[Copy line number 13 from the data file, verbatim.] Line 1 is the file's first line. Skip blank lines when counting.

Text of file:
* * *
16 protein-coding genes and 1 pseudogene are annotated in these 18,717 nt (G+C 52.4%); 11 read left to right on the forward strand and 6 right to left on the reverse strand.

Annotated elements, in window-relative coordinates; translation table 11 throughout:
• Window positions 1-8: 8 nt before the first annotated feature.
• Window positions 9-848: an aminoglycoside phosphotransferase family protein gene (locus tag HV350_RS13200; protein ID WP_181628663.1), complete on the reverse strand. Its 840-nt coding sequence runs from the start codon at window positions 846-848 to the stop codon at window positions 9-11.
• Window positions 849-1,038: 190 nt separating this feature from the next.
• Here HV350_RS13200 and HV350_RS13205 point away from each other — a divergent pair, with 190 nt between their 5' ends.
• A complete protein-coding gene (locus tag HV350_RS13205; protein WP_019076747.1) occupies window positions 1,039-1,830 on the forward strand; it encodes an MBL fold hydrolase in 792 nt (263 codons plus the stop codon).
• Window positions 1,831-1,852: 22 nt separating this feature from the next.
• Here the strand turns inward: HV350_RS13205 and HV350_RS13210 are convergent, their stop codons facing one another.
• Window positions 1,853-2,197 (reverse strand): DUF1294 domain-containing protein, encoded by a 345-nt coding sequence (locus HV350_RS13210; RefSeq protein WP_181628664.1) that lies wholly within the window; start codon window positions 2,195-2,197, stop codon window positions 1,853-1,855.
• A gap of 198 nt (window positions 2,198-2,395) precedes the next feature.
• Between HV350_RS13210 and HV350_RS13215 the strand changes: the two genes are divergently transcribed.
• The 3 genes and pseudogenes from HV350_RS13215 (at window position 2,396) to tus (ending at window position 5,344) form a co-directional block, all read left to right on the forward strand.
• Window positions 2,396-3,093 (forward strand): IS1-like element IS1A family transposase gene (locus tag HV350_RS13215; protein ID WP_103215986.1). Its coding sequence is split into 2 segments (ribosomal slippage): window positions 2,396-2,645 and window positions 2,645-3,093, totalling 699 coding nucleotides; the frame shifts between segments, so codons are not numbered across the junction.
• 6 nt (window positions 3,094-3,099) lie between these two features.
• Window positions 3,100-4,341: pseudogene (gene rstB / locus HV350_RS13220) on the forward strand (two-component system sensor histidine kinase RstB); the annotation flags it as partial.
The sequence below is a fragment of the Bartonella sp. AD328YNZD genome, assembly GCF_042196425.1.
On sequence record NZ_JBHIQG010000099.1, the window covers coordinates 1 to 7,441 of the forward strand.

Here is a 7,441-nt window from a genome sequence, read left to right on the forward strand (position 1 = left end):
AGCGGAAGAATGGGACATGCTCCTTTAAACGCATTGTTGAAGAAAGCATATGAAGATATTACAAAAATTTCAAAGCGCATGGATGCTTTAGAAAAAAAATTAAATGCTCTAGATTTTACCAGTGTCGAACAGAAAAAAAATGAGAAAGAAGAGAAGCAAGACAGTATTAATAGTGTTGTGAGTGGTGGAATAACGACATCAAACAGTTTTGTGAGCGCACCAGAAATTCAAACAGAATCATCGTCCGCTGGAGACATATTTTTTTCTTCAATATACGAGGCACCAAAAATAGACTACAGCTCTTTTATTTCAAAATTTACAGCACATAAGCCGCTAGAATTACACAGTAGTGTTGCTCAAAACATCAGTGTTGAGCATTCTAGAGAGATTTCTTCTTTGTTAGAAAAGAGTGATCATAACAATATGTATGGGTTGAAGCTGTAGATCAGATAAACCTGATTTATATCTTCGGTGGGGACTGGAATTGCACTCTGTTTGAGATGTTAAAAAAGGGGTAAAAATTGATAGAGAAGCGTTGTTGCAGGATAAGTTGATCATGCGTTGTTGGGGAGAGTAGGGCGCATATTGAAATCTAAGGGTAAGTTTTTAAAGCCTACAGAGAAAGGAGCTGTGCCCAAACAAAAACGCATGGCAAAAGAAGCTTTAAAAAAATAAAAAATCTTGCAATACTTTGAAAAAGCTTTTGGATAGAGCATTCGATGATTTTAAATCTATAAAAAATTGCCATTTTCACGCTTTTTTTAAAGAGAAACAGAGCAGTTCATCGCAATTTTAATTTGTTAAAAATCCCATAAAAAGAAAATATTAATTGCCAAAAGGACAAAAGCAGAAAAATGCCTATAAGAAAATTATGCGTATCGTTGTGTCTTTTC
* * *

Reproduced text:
• The 3 genes and pseudogenes from HV350_RS13215 (at window position 2,396) to tus (ending at window position 5,344) form a co-directional block, all read left to right on the forward strand.